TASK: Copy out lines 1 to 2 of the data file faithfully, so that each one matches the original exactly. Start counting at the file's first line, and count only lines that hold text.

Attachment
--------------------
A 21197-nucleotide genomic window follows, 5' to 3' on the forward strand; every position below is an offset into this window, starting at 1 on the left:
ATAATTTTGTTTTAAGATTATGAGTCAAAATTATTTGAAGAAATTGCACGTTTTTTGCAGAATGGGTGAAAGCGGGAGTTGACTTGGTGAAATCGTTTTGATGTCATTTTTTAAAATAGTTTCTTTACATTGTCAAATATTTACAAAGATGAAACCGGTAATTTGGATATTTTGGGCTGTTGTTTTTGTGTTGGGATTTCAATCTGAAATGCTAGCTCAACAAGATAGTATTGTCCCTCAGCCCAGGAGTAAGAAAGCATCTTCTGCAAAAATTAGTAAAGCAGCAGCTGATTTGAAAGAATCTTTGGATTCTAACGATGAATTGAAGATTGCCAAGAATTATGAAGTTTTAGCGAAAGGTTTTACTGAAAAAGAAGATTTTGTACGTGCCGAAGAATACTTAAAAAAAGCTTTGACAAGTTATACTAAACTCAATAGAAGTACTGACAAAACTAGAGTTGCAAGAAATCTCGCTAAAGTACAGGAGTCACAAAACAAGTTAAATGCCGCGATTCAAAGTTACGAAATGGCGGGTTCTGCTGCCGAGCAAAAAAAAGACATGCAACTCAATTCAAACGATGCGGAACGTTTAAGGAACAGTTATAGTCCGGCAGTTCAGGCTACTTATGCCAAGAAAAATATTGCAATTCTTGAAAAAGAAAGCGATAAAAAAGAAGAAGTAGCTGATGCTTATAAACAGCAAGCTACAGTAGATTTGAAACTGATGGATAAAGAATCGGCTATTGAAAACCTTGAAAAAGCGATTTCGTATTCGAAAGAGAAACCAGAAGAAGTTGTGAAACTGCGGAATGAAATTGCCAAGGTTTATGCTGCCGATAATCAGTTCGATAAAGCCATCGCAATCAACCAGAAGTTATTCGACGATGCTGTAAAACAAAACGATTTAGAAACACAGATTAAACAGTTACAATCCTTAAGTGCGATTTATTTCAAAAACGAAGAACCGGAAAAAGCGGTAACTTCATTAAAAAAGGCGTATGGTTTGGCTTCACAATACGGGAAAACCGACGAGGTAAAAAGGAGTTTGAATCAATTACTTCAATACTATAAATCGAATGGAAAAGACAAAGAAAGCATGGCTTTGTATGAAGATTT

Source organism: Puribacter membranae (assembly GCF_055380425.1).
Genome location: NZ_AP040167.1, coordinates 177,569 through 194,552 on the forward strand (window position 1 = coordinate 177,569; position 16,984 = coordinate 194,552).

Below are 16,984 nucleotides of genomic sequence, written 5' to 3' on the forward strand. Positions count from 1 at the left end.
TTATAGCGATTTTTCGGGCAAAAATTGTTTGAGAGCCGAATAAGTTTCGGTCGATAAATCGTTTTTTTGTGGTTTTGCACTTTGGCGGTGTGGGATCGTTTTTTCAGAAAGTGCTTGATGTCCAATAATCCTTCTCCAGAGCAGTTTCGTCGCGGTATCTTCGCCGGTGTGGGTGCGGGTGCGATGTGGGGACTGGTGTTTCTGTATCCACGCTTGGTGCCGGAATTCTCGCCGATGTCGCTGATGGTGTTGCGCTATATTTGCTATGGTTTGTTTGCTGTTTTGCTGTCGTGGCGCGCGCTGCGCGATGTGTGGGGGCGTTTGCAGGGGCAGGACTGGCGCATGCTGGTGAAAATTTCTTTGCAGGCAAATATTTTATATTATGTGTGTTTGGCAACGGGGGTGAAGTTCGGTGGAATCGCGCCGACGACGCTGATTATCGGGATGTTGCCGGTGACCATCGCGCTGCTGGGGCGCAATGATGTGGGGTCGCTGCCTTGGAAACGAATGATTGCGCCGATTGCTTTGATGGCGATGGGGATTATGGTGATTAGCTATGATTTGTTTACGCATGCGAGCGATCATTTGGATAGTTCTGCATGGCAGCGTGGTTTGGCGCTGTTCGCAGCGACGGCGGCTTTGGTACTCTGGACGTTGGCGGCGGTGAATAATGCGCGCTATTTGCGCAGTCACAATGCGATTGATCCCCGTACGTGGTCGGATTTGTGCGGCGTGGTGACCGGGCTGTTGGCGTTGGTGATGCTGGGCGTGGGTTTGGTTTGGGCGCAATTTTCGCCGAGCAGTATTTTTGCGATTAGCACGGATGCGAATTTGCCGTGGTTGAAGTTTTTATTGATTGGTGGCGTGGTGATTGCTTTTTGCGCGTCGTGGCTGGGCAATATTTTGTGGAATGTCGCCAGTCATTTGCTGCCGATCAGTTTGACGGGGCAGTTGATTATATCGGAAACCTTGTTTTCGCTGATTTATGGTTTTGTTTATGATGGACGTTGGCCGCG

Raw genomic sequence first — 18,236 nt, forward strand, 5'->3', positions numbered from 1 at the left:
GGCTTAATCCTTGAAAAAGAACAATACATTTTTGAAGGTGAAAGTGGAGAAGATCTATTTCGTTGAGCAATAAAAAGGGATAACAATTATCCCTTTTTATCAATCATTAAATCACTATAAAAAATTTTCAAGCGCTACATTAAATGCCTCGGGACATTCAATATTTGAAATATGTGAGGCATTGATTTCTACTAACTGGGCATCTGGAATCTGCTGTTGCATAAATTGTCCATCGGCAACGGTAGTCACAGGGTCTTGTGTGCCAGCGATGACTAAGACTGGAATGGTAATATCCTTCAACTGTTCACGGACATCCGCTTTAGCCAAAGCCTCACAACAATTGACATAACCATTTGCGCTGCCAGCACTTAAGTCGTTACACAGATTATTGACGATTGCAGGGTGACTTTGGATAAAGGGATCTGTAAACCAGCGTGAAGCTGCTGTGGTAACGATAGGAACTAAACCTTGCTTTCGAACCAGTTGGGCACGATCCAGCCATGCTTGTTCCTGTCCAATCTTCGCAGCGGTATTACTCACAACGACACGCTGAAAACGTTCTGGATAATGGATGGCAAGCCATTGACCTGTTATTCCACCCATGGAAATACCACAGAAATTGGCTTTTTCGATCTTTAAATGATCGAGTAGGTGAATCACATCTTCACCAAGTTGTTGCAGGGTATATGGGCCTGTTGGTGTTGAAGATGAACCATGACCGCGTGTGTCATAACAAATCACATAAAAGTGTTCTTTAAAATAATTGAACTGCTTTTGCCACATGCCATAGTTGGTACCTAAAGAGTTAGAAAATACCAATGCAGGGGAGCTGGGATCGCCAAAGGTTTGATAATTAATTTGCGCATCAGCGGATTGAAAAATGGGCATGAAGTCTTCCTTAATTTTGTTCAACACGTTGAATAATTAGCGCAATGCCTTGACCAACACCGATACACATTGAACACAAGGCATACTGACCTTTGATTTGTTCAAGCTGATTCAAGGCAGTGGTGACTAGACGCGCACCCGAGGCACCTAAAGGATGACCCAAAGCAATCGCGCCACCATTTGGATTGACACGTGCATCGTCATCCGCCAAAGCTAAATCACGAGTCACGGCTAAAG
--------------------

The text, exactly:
A 21197-nucleotide genomic window follows, 5' to 3' on the forward strand; every position below is an offset into this window, starting at 1 on the left:
ATAATTTTGTTTTAAGATTATGAGTCAAAATTATTTGAAGAAATTGCACGTTTTTTGCAGAATGGGTGAAAGCGGGAGTTGACTTGGTGAAATCGTTTTGATGTCATTTTTTAAAATAGTTTCTTTACATTGTCAAATATTTACAAAGATGAAACCGGTAATTTGGATATTTTGGGCTGTTGTTTTTGTGTTGGGATTTCAATCTGAAATGCTAGCTCAACAAGATAGTATTGTCCCTCAGCCCAGGAGTAAGAAAGCATCTTCTGCAAAAATTAGTAAAGCAGCAGCTGATTTGAAAGAATCTTTGGATTCTAACGATGAATTGAAGATTGCCAAGAATTATGAAGTTTTAGCGAAAGGTTTTACTGAAAAAGAAGATTTTGTACGTGCCGAAGAATACTTAAAAAAAGCTTTGACAAGTTATACTAAACTCAATAGAAGTACTGACAAAACTAGAGTTGCAAGAAATCTCGCTAAAGTACAGGAGTCACAAAACAAGTTAAATGCCGCGATTCAAAGTTACGAAATGGCGGGTTCTGCTGCCGAGCAAAAAAAAGACATGCAACTCAATTCAAACGATGCGGAACGTTTAAGGAACAGTTATAGTCCGGCAGTTCAGGCTACTTATGCCAAGAAAAATATTGCAATTCTTGAAAAAGAAAGCGATAAAAAAGAAGAAGTAGCTGATGCTTATAAACAGCAAGCTACAGTAGATTTGAAACTGATGGATAAAGAATCGGCTATTGAAAACCTTGAAAAAGCGATTTCGTATTCGAAAGAGAAACCAGAAGAAGTTGTGAAACTGCGGAATGAAATTGCCAAGGTTTATGCTGCCGATAATCAGTTCGATAAAGCCATCGCAATCAACCAGAAGTTATTCGACGATGCTGTAAAACAAAACGATTTAGAAACACAGATTAAACAGTTACAATCCTTAAGTGCGATTTATTTCAAAAACGAAGAACCGGAAAAAGCGGTAACTTCATTAAAAAAGGCGTATGGTTTGGCTTCACAATACGGGAAAACCGACGAGGTAAAAAGGAGTTTGAATCAATTACTTCAATACTATAAATCGAATGGAAAAGACAAAGAAAGCATGGCTTTGTATGAAGATTT